Pope asks all Catholics to step up commitment to saving creation

Father Joshtrom Isaac Kureethadam of the Vatican Dicastery for Promoting Integral Human Development speaks at a news conference to unveil a new platform for action based on Pope Francis’ 2015 encyclical, Laudato Si’, at the Vatican May 25, 2021. The dicastery helped close the special year dedicated to Laudato Si’ by unveiling initiatives to promote the message and concrete action called for by the encyclical. CNS photo/Paul Haring

VATICAN CITY. To help lead the world’s Catholics along a journey of intensified action in caring for creation, Pope Francis asked everyone to join a new global grassroots movement to create a more inclusive, fraternal, peaceful and sustainable world. 

The new initiative, the Laudato Si’ Action Platform, is “a seven-year journey that will see our communities committed in different ways to becoming totally sustainable, in the spirit of integral ecology,” the pope said in a video message released May 25. 

“We need a new ecological approach that can transform our way of dwelling in the world, our lifestyles, our relationship with the resources of the Earth and, in general, our way of looking at humanity and of living life,” he said. 

This can only come about by everyone working together in a coordinated effort, he said. “Only in this way will we be able to create the future we want: a more inclusive, fraternal, peaceful and sustainable world.” 

The pope’s message was released on the last day of Laudato Si’ Week – the “crowning event” of a special Laudato Si’ Anniversary Year, which closed May 24. 

But the end of anniversary celebrations of Pope Francis’ 2015 encyclical, “Laudato Si’, on Care for Our Common Home,” ushered in a new wave of initiatives including a new website in nine languages at laudatosi.va and an action platform at laudatosiplattform.org as part of a “road map” of action for the next decade. 

The platform is meant to help those who want to increase their commitment to bringing “Laudato Si’” to life by promising a set of actions over a period of seven years. 

Integral ecology requires every member of the wider Church to contribute their skills and work together on common goals, which is why the platform specifically invites: families; parishes and dioceses; schools and universities; hospitals and health care centers; workers, businesses and farms; organizations, groups and movements; and religious orders. People can register May 25-Oct. 4 to assess what they are doing now and to see how they can further contribute to the seven Laudato Si’ goals.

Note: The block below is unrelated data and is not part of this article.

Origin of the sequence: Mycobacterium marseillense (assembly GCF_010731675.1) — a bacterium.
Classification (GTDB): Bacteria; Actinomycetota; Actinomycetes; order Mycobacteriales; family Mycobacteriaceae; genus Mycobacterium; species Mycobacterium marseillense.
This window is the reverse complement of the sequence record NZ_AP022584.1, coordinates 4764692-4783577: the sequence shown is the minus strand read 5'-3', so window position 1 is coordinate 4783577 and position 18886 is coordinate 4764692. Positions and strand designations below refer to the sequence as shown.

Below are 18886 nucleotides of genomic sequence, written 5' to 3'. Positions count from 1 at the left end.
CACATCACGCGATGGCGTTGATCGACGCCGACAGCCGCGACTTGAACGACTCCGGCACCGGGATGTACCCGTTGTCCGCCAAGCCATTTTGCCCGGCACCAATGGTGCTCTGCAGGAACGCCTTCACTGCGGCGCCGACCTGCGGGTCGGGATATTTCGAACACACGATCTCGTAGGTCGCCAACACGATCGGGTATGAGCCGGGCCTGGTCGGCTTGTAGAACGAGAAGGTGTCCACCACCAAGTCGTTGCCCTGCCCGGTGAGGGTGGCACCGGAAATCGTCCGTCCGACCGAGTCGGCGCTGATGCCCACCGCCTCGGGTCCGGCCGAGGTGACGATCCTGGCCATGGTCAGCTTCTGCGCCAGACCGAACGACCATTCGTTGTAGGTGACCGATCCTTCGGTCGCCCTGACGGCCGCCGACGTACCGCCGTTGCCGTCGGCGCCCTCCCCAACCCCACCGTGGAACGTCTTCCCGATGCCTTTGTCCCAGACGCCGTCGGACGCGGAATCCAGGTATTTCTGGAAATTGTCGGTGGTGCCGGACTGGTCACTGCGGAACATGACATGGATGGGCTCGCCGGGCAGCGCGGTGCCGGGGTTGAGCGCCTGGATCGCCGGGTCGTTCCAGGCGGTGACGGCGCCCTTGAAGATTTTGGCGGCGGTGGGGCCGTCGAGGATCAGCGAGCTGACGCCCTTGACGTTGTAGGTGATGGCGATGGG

Those goals are: responding to the cry of the Earth and environmental degradation; responding to the cry of the poor and vulnerable; creating an ecological-sustainable economy; adopting simple lifestyles; supporting ecological education; promoting ecological spirituality; and building community awareness, participation and action. 

Choosing the biblical time frame of seven years “enables us to work slowly but surely without being obsessed with immediate results,” said Salesian Father Joshtrom Kureethadam, coordinator of the “ecology and creation” desk at the Dicastery for Promoting Integral Human Development.  

“We envisage the first year to be dedicated to the three fundamental tasks of community building, resource sharing, and drawing up concrete action plans for each of the Laudato Si’ goals,” followed by five years of solid concrete action and a final year as a sabbatical year “to praise and thank God,” he said May 25 at a Vatican news conference, unveiling the new projects. 

The strategy, he said, is to create a snowball effect by enrolling increasingly larger numbers of groups each year “to create the critical mass needed” for achieving real change in the world. 

“The good news is that the critical mass is not a very big number. Sociologists tell us that if you reach 3.5 percent of a group” or community, “we have the critical mass. That’s what Mahatma Gandhi did, that’s what Nelson Mandela did,” Father Kureethadam said. 

Cardinal Peter Turkson, the dicastery’s prefect, said at the news conference that “we must look at the world we are leaving to our children, to future generations.” 

“We no longer have time to wait or postpone action,” he said, underlining the need to listen to and partner with science, young people and the poor. 

“Pope Francis has invited all of us to join forces, to dream and prepare the future” by creating economic models for a world built on social equity and ecological sustainability, the cardinal wrote in his prepared remarks. 

“It is time to embrace new opportunities. There is no sustainability without fairness, without justice and without involving everyone,” he wrote. 

“There is hope,” the pope said in his video message. 

“We can all collaborate, each one with his own culture and experience, each one with her own initiatives and capacities, so that our mother Earth may be restored to her original beauty and creation may once again shine according to God’s plan,” the pope said. 

Catholic Charities adds March floods to disaster assistance program

Catholic Charities of the Diocese of Nashville has added the March 28 flooding that killed six people in Nashville to the list of recent disasters it is responding to with a variety of services to help victims.

“We’re currently working with 42 households displaced from their housing” by the March 28 flooding, said Heather Mencke, short term services manager for Catholic Charities.

“Most of the damage was done in South Nashville” along Nolensville Pike, Mencke said. The Harding Place Condominiums and CityVue Apartments “were particularly hard hit,” she said.

Catholic Charities helped those forced out of their homes to stay at a hotel “while they figured out where to go next,” Mencke said.